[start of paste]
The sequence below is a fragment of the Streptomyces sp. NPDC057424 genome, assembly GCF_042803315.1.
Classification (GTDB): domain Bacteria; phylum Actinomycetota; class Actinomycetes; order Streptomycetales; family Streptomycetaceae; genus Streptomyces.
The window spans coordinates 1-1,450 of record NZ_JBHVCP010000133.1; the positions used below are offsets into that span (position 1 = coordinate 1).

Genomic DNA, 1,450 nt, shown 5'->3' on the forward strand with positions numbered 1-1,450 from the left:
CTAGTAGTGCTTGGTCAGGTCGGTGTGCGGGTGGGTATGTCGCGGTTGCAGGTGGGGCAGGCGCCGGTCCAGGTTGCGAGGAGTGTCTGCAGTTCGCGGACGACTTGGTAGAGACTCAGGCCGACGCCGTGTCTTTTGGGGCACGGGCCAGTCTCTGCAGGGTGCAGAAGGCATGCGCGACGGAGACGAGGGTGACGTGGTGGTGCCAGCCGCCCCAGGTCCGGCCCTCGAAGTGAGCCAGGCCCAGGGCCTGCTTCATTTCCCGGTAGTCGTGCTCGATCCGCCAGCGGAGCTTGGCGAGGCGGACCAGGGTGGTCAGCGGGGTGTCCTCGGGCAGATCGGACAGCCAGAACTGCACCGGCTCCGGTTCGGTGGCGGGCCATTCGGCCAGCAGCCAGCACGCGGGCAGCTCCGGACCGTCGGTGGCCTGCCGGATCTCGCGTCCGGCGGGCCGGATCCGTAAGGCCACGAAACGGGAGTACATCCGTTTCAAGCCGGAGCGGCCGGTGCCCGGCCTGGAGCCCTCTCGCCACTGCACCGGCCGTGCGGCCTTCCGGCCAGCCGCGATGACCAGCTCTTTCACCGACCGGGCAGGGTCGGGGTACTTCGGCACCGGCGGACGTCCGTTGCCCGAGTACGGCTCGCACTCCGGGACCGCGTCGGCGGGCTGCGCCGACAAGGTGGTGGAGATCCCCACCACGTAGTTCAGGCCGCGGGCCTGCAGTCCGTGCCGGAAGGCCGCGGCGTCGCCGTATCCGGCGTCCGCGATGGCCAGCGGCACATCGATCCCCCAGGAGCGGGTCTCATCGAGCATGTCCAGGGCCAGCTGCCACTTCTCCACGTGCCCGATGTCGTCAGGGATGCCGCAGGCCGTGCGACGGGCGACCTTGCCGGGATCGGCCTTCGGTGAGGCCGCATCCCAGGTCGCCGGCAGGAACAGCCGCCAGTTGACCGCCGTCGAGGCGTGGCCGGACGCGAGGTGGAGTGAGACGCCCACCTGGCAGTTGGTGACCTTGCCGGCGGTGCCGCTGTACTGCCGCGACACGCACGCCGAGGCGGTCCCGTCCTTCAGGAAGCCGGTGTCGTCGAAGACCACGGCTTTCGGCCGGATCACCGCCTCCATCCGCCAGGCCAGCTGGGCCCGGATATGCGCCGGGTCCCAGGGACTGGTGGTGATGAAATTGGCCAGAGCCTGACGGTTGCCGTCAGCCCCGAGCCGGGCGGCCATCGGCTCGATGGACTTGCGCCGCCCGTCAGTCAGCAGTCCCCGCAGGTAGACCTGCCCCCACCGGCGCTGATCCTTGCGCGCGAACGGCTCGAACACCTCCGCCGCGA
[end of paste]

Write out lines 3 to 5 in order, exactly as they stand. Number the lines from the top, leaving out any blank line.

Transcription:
The window spans coordinates 1-1,450 of record NZ_JBHVCP010000133.1; the positions used below are offsets into that span (position 1 = coordinate 1).

Genomic DNA, 1,450 nt, shown 5'->3' on the forward strand with positions numbered 1-1,450 from the left:
CTAGTAGTGCTTGGTCAGGTCGGTGTGCGGGTGGGTATGTCGCGGTTGCAGGTGGGGCAGGCGCCGGTCCAGGTTGCGAGGAGTGTCTGCAGTTCGCGGACGACTTGGTAGAGACTCAGGCCGACGCCGTGTCTTTTGGGGCACGGGCCAGTCTCTGCAGGGTGCAGAAGGCATGCGCGACGGAGACGAGGGTGACGTGGTGGTGCCAGCCGCCCCAGGTCCGGCCCTCGAAGTGAGCCAGGCCCAGGGCCTGCTTCATTTCCCGGTAGTCGTGCTCGATCCGCCAGCGGAGCTTGGCGAGGCGGACCAGGGTGGTCAGCGGGGTGTCCTCGGGCAGATCGGACAGCCAGAACTGCACCGGCTCCGGTTCGGTGGCGGGCCATTCGGCCAGCAGCCAGCACGCGGGCAGCTCCGGACCGTCGGTGGCCTGCCGGATCTCGCGTCCGGCGGGCCGGATCCGTAAGGCCACGAAACGGGAGTACATCCGTTTCAAGCCGGAGCGGCCGGTGCCCGGCCTGGAGCCCTCTCGCCACTGCACCGGCCGTGCGGCCTTCCGGCCAGCCGCGATGACCAGCTCTTTCACCGACCGGGCAGGGTCGGGGTACTTCGGCACCGGCGGACGTCCGTTGCCCGAGTACGGCTCGCACTCCGGGACCGCGTCGGCGGGCTGCGCCGACAAGGTGGTGGAGATCCCCACCACGTAGTTCAGGCCGCGGGCCTGCAGTCCGTGCCGGAAGGCCGCGGCGTCGCCGTATCCGGCGTCCGCGATGGCCAGCGGCACATCGATCCCCCAGGAGCGGGTCTCATCGAGCATGTCCAGGGCCAGCTGCCACTTCTCCACGTGCCCGATGTCGTCAGGGATGCCGCAGGCCGTGCGACGGGCGACCTTGCCGGGATCGGCCTTCGGTGAGGCCGCATCCCAGGTCGCCGGCAGGAACAGCCGCCAGTTGACCGCCGTCGAGGCGTGGCCGGACGCGAGGTGGAGTGAGACGCCCACCTGGCAGTTGGTGACCTTGCCGGCGGTGCCGCTGTACTGCCGCGACACGCACGCCGAGGCGGTCCCGTCCTTCAGGAAGCCGGTGTCGTCGAAGACCACGGCTTTCGGCCGGATCACCGCCTCCATCCGCCAGGCCAGCTGGGCCCGGATATGCGCCGGGTCCCAGGGACTGGTGGTGATGAAATTGGCCAGAGCCTGACGGTTGCCGTCAGCCCCGAGCCGGGCGGCCATCGGCTCGATGGACTTGCGCCGCCCGTCAGTCAGCAGTCCCCGCAGGTAGACCTGCCCCCACCGGCGCTGATCCTTGCGCGCGAACGGCTCGAACACCTCCGCCGCGA